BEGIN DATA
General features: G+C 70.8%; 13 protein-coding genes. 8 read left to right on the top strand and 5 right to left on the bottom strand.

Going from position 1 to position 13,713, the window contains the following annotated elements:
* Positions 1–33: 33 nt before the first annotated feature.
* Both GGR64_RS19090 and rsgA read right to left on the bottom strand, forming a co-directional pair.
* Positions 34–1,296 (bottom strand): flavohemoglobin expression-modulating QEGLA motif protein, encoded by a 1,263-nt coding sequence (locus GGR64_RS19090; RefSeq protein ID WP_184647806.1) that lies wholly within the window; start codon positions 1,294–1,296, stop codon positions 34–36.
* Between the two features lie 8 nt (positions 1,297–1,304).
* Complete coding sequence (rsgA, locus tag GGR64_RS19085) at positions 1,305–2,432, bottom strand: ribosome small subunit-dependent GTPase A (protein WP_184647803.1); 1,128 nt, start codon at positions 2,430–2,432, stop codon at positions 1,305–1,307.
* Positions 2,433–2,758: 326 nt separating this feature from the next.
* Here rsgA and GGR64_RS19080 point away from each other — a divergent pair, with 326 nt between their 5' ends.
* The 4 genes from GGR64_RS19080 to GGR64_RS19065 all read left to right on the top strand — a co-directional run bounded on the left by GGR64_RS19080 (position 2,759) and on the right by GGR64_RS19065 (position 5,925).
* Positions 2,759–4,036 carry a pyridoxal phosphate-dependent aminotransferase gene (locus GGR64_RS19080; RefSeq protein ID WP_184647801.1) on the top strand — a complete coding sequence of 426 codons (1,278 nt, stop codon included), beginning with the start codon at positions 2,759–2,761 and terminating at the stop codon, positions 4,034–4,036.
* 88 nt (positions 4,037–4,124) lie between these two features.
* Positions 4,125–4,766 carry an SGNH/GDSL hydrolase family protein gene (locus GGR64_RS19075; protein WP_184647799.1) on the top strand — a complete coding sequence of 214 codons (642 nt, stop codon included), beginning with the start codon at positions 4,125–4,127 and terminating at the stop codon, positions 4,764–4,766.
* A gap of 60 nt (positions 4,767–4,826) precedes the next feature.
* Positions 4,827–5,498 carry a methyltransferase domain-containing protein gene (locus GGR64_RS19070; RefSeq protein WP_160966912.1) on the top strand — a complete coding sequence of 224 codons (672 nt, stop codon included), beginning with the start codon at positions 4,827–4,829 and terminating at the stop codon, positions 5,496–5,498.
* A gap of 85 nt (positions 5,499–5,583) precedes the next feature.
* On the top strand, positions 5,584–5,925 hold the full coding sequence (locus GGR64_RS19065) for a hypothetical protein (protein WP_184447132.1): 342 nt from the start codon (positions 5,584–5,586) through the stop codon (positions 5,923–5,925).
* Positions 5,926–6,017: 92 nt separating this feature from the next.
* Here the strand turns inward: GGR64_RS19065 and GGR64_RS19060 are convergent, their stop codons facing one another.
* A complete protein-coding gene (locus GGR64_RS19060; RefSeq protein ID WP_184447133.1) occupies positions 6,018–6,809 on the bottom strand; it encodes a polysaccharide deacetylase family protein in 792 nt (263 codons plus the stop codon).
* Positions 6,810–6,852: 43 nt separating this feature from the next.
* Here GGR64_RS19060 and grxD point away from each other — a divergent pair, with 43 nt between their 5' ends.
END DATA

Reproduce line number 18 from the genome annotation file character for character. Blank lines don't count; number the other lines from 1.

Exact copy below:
* Positions 5,926–6,017: 92 nt separating this feature from the next.